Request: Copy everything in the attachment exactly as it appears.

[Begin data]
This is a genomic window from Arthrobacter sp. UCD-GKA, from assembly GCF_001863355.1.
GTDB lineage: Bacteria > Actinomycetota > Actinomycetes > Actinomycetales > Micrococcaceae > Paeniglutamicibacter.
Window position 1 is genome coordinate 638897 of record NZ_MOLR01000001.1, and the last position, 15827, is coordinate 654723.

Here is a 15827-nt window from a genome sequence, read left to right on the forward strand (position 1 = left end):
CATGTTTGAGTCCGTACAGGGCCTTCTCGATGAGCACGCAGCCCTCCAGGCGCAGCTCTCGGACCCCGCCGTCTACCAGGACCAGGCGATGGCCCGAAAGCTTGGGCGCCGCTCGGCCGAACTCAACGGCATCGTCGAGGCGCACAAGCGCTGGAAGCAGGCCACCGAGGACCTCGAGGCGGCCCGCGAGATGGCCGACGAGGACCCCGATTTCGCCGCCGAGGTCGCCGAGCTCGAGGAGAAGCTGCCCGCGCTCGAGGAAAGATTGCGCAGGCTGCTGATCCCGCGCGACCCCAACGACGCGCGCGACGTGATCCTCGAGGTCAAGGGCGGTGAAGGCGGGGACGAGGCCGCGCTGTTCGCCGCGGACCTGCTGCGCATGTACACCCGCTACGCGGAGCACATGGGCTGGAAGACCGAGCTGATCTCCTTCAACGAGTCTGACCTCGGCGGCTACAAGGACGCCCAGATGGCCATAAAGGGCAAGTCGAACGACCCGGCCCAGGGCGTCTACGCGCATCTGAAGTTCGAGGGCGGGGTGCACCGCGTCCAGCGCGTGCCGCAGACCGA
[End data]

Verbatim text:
This is a genomic window from Arthrobacter sp. UCD-GKA, from assembly GCF_001863355.1.
GTDB lineage: Bacteria > Actinomycetota > Actinomycetes > Actinomycetales > Micrococcaceae > Paeniglutamicibacter.
Window position 1 is genome coordinate 638897 of record NZ_MOLR01000001.1, and the last position, 15827, is coordinate 654723.

Here is a 15827-nt window from a genome sequence, read left to right on the forward strand (position 1 = left end):
CATGTTTGAGTCCGTACAGGGCCTTCTCGATGAGCACGCAGCCCTCCAGGCGCAGCTCTCGGACCCCGCCGTCTACCAGGACCAGGCGATGGCCCGAAAGCTTGGGCGCCGCTCGGCCGAACTCAACGGCATCGTCGAGGCGCACAAGCGCTGGAAGCAGGCCACCGAGGACCTCGAGGCGGCCCGCGAGATGGCCGACGAGGACCCCGATTTCGCCGCCGAGGTCGCCGAGCTCGAGGAGAAGCTGCCCGCGCTCGAGGAAAGATTGCGCAGGCTGCTGATCCCGCGCGACCCCAACGACGCGCGCGACGTGATCCTCGAGGTCAAGGGCGGTGAAGGCGGGGACGAGGCCGCGCTGTTCGCCGCGGACCTGCTGCGCATGTACACCCGCTACGCGGAGCACATGGGCTGGAAGACCGAGCTGATCTCCTTCAACGAGTCTGACCTCGGCGGCTACAAGGACGCCCAGATGGCCATAAAGGGCAAGTCGAACGACCCGGCCCAGGGCGTCTACGCGCATCTGAAGTTCGAGGGCGGGGTGCACCGCGTCCAGCGCGTGCCGCAGACCGA